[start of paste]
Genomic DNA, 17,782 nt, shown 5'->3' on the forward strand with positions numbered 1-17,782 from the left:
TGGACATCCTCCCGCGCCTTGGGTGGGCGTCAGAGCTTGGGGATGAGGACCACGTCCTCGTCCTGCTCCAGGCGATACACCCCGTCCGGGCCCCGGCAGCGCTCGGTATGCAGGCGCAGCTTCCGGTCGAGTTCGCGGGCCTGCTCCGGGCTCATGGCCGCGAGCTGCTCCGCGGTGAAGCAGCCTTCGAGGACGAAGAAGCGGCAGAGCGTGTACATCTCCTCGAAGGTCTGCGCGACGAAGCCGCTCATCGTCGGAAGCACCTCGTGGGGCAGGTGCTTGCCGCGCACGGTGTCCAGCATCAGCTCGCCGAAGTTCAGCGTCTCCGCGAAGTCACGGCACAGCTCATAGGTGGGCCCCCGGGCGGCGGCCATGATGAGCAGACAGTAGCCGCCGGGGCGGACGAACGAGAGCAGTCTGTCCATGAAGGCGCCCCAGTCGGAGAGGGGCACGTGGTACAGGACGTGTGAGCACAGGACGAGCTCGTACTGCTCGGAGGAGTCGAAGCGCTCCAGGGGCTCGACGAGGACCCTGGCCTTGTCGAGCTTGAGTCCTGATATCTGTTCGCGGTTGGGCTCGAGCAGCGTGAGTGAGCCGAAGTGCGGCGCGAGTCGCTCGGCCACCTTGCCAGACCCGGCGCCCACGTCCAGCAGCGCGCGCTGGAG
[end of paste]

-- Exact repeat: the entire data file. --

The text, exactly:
Genomic DNA, 17,782 nt, shown 5'->3' on the forward strand with positions numbered 1-17,782 from the left:
TGGACATCCTCCCGCGCCTTGGGTGGGCGTCAGAGCTTGGGGATGAGGACCACGTCCTCGTCCTGCTCCAGGCGATACACCCCGTCCGGGCCCCGGCAGCGCTCGGTATGCAGGCGCAGCTTCCGGTCGAGTTCGCGGGCCTGCTCCGGGCTCATGGCCGCGAGCTGCTCCGCGGTGAAGCAGCCTTCGAGGACGAAGAAGCGGCAGAGCGTGTACATCTCCTCGAAGGTCTGCGCGACGAAGCCGCTCATCGTCGGAAGCACCTCGTGGGGCAGGTGCTTGCCGCGCACGGTGTCCAGCATCAGCTCGCCGAAGTTCAGCGTCTCCGCGAAGTCACGGCACAGCTCATAGGTGGGCCCCCGGGCGGCGGCCATGATGAGCAGACAGTAGCCGCCGGGGCGGACGAACGAGAGCAGTCTGTCCATGAAGGCGCCCCAGTCGGAGAGGGGCACGTGGTACAGGACGTGTGAGCACAGGACGAGCTCGTACTGCTCGGAGGAGTCGAAGCGCTCCAGGGGCTCGACGAGGACCCTGGCCTTGTCGAGCTTGAGTCCTGATATCTGTTCGCGGTTGGGCTCGAGCAGCGTGAGTGAGCCGAAGTGCGGCGCGAGTCGCTCGGCCACCTTGCCAGACCCGGCGCCCACGTCCAGCAGCGCGCGCTGGAG